"All these players, we'd love to have them here," new general manager Ryan Grigson said during a hastily arranged conference call with reporters. "It's not easy. It's agonizing. They're (salary) cap casualties. It's hard, but with the money involved you can't do certain things."
This is the latest round in a massive housecleaning project that began two months ago when the Colts completed their worst season in two decades. Nobody is immune.
The father-son front office of Bill Polian, the architect of Indy's decade of success, and his son, Chris, was fired the day after the season. Coach Jim Caldwell and most of his staff lost their jobs, too.
On Wednesday, team owner Jim Irsay announced the biggest move of all - the release of Manning, the only four-time MVP in league history.
And now with shocked fans still getting accustomed to life without No. 18, Grigson unleashed another round of sweeping changes that almost certainly will rile up the fan base.
"It's really a tough deal, it's tough on all of us, especially Mr. Irsay," Grigson said. "Hopefully the fans understand that to achieve the success again that we have had before, we have to make some tough decisions."
"These players all made tremendous contributions to the organization and will forever be members of the Colts family," owner Jim Irsay said in a statement issued by the team. "It's always difficult to make these decisions, which the nature of the salary cap requires."
Grigson said injuries played no role in the latest moves and gave fans no timeline for when they could expect Indianapolis to make another playoff run.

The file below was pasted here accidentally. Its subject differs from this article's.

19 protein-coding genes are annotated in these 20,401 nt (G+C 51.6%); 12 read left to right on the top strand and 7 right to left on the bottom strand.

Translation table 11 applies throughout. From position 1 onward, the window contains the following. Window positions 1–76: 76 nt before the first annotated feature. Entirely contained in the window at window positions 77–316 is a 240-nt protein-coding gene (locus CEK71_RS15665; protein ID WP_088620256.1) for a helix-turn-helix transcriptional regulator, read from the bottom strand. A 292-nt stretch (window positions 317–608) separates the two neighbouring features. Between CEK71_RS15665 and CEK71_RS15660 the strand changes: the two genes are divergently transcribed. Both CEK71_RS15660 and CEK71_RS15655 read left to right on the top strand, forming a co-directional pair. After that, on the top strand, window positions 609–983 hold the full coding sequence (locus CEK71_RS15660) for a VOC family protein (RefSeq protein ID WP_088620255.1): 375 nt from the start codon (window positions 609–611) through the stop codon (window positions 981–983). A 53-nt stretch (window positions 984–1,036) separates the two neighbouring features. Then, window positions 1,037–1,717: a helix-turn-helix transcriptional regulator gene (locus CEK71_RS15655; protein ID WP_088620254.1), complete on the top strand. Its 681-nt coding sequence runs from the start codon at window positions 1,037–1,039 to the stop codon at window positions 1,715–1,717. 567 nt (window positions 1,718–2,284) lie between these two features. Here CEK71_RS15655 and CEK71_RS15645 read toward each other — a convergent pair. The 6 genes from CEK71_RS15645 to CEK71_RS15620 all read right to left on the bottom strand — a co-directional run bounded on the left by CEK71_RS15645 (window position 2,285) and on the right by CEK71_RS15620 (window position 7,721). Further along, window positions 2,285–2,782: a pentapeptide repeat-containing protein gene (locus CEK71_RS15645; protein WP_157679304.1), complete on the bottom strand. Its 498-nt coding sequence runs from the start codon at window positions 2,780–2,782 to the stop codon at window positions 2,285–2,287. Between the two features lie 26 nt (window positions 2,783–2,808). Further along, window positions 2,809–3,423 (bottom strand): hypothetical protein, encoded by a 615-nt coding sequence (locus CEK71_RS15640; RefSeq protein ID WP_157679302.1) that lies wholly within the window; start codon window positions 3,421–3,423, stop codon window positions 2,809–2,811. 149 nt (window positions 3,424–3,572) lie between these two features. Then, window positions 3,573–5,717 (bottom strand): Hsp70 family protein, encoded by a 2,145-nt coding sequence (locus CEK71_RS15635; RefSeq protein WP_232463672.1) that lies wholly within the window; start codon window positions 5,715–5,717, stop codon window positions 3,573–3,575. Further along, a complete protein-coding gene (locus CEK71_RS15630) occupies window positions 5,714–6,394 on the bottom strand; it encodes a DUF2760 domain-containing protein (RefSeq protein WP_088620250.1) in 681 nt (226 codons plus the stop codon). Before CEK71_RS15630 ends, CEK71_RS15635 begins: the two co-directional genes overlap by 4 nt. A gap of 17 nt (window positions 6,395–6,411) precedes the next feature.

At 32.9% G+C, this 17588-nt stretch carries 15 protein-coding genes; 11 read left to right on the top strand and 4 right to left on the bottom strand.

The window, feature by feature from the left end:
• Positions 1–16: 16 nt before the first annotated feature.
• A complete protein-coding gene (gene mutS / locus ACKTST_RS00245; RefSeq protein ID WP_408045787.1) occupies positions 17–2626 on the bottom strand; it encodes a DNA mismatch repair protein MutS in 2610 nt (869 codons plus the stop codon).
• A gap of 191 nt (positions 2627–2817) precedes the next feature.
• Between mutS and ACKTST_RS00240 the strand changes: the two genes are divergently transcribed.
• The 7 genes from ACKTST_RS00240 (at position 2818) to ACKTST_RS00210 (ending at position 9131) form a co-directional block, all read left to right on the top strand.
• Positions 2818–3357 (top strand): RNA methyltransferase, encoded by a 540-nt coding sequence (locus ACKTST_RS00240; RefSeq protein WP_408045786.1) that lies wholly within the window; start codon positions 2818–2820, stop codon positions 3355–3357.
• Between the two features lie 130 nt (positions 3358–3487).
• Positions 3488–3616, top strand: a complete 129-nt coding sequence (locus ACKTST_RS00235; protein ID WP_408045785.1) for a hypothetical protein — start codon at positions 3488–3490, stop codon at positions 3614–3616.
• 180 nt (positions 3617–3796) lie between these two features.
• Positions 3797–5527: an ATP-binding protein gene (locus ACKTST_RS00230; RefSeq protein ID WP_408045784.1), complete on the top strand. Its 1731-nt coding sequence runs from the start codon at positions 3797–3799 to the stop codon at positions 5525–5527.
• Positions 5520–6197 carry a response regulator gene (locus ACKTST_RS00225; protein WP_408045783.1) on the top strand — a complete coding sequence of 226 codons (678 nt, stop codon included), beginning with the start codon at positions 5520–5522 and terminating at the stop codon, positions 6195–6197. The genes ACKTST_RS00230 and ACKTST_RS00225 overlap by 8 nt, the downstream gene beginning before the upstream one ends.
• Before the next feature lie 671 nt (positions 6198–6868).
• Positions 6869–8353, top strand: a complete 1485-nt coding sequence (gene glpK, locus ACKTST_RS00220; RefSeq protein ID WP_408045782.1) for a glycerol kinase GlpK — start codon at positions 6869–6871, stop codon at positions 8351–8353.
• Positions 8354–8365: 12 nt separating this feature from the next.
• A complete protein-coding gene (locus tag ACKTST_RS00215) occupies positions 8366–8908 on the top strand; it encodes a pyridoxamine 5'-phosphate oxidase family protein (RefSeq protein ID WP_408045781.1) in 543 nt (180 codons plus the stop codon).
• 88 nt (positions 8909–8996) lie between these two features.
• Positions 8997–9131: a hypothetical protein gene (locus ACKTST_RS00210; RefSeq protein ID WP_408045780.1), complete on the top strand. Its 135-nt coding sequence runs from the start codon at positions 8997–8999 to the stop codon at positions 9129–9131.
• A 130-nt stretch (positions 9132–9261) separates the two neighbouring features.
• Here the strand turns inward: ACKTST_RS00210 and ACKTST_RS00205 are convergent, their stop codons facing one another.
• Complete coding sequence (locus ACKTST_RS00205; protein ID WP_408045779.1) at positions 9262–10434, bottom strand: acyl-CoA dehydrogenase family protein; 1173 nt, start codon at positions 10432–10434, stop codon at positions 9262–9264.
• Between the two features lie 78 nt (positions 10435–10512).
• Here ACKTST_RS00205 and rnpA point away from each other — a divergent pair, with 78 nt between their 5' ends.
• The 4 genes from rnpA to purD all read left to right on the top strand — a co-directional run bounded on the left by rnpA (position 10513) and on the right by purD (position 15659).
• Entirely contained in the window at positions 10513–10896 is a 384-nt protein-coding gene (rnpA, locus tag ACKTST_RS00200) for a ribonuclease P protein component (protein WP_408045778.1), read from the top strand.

The problem is that even with the cuts, the Colts might not have much cap room to sign free agents until next year.
"We are going to do our best. You'd love to go out with your shopping cart and go get the guys you like," Grigson said. "We are going to do the best we can under the circumstances we have right now."
Things unraveled in 2011 as Manning missed the entire season with a neck injury after signing a five-year, $90 million deal last July. The Sept. 8 medical procedure was the most recent of his multiple neck surgeries. Without him, the Colts lost their first 13 games and finished 2-14.
The reward for that sorry performance was the No. 1 pick in next month's draft, a choice the team is expected to use on Stanford quarterback Andrew Luck.
Whether it's Luck or someone else running the offense, things will look different on both sides of the ball.
Addai piled up 4,453 yards rushing and 39 touchdowns over six seasons in Indianapolis, making the Pro Bowl in 2007. Clark spent nine years with the Colts, setting team records and creating a matchup nightmare for opposing defenses as he caught 427 passes for 4,887 yards and 46 touchdowns. He became the second tight end in NFL history to tally 100-plus receptions and was chosen for the Pro Bowl in 2009.
Brackett and Bullitt, like Manning, were team captains.
Brackett spent nine seasons in Indy and finished with 754 tackles (448 solo), four sacks and 12 interceptions. Bullitt, a five-year veteran of the Colts, had 189 tackles (122 solo), seven interceptions, two forced fumbles and seven passes defensed.
Painter, a sixth-round draft pick in 2009, played sparingly until 2011, when he made eight starts as the Colts desperately tried to find a replacement for Manning. In all, he was 140 of 271 for 1,624 yards, six touchdowns, 11 interceptions and a 60.6 quarterback rating.
And most, if not all of the players, were prominent in the community, too.
That will make it even harder for the fans to accept.
"What is wrong with the colts one bad season and you cut the whole team! I will never go to another colts game!! (hash)unhappycoltsfan tweeted Pacers guard George Hill, who grew up in Indianapolis and played college ball at IUPUI in the city.
"We looked at the options and we've done everything we can," he said when asked if they could have redone some deals to keep the cornerstone players. "It is what it is, and you know how this business is. It's tough."